in terms of fighting over what is right, i, too, find that to be a shame. historically, debating was part of the yoga tradition - people debated the true nature of the universe, for example. however, they did it in person, not via e-mail, nor anonymously.

the sorrow for me is that this student wasn't able to be in dialogue with the teacher in a more curious way. both the teacher and the student, and the other students, miss out when open, explorative dialogue doesn't occur.

one final thing to consider, while anatomy and kinesiology aren't really debatable (the biceps do what they do, the infranspinatus does it's job, etc), how each person's unique form fits into yoga is an art and an investigation. and ultimately that's what my teachers and i are committed to.

you can reach me at sarahjoy@yogajoy.net if you wish to.


Namaste,

Sarahjoy






liveonearth
Dec. 13th, 2007 01:21 am (UTC)
curious
I strive and will continue to strive to be open to all teachers, whether invited or accidental. I hope that we can continue to talk about shoulders. We have barely touched the surface and we're still not really getting there, but there is time.

I agree with you on this point:
***sometimes when students "melt their hearts" their physical structure loses integrity, especially in the shoulder joint***
(Anonymous)
Dec. 13th, 2007 01:25 am (UTC)
I agree! There is no "right" way except the way that brings you closer to your true essence. But there are plenty of ways to hurt yourself out of ignorance. I've tried quite a few of them. =-/ So I can appreciate teachers wanting to protect themselves from the injuries that come from pushing your body without full consciousness of it.
(Anonymous)
Dec. 13th, 2007 01:26 am (UTC)
oops
...I meant, protect their students, not themselves....
(Anonymous)
Dec. 13th, 2007 12:50 am (UTC)
broadening the back
I can understand your frustration at what seemed to have been expressed as zeal and dogma. I too have been in yoga classes and felt like I wasn't being given a chance to find what was true for my body. Given that, consider that you might not need to use your pecs to broaden the back. There are other ways to melt the heart and still keep an openness in the back of the heart that are incredibly powerful and enhance so many other asanas as well as breath capacity. I hope you do try this. It doesn't inherently contradict Anusara or the importance of keeping the shoulderblades firmly and fearlessly on the back.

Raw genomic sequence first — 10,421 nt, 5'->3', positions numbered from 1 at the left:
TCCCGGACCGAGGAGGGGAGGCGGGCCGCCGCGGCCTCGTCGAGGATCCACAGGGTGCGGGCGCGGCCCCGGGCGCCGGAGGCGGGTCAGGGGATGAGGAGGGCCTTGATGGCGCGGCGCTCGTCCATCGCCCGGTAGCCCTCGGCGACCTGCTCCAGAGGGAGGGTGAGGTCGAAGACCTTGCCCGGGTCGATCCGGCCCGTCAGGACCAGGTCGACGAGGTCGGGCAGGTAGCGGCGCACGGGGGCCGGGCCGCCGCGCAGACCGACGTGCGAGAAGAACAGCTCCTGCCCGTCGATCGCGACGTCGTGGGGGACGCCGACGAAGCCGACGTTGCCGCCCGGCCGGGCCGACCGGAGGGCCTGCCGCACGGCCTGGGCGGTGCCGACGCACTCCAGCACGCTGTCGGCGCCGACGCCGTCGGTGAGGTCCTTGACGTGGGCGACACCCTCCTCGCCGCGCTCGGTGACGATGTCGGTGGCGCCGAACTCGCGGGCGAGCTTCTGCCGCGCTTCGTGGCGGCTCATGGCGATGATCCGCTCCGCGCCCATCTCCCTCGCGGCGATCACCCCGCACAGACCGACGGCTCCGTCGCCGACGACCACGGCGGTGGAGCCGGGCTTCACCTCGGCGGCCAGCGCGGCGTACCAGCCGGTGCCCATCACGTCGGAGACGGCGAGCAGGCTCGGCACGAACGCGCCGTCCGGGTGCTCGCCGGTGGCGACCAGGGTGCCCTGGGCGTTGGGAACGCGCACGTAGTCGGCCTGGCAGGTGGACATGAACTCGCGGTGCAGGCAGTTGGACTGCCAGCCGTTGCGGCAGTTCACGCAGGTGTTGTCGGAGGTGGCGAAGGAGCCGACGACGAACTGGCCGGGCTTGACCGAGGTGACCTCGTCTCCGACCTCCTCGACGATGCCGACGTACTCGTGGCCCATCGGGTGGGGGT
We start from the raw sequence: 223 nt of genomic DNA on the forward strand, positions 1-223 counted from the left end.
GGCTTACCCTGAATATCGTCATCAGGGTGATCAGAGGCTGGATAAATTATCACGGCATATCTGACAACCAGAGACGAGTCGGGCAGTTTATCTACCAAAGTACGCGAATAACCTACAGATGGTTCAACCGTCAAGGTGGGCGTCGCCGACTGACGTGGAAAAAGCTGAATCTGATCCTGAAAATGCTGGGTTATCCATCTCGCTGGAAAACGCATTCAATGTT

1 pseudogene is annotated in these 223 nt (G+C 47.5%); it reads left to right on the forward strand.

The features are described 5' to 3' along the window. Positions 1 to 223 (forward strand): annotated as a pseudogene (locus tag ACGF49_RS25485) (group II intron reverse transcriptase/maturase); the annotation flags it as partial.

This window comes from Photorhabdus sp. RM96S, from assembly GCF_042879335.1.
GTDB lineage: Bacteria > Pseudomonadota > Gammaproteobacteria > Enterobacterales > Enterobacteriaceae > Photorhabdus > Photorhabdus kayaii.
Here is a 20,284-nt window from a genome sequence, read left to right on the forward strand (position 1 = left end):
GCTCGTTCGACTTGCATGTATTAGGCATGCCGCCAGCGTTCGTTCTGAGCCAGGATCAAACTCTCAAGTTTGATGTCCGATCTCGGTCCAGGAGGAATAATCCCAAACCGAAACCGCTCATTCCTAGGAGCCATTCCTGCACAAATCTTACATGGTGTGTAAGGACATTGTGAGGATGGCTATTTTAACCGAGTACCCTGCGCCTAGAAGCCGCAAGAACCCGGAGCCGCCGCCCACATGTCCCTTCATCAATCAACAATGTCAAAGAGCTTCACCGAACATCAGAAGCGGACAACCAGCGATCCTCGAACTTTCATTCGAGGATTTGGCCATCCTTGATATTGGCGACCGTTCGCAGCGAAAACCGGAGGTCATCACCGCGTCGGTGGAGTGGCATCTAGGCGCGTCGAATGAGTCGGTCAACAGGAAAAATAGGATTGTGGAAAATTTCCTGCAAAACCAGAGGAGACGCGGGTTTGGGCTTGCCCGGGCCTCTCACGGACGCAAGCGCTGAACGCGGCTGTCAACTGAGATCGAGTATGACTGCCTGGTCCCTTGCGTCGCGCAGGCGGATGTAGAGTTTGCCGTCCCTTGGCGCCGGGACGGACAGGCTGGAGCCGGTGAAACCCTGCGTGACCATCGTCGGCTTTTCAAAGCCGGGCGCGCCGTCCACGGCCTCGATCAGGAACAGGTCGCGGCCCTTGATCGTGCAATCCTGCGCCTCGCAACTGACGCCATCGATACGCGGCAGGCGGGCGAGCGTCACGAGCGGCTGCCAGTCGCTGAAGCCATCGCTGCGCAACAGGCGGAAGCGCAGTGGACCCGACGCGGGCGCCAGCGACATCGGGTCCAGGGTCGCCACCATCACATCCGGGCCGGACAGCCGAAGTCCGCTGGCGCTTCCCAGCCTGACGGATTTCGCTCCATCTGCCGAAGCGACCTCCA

liveonearth
Dec. 13th, 2007 01:15 am (UTC)
firmly and fearlessly
Well said. I am sure that I will learn something from the attempt to balance a new instruction with an old one, and the gradual increase in my own awareness that comes with practice. Even though I do not understand all the teachings I receive, I do try all of them. Some are assimilated years after the first teaching.
(Anonymous)
Dec. 13th, 2007 01:33 am (UTC)
amrita and shoulderblades
Dear Live on Earth,

i'm writing to you as the owner and head teacher at amrita, the studio you mentioned in your blog.

i can hear the frustration in your message, perhaps arising out of some element of confusion between what it means to "melt the heart" and "keeping your back broad". i would be most happy to discuss this with you in person. i have a strong background in anatomy and i think i can clear up the confusion.

Namaste,

sarahjoy
liveonearth
Dec. 13th, 2007 01:36 am (UTC)
confused
I'd love to hear your thoughts on it next time I make it to your class! I wonder if you would have any open-ness toward hearing my thoughts on it?
( 9 comments — Leave a comment )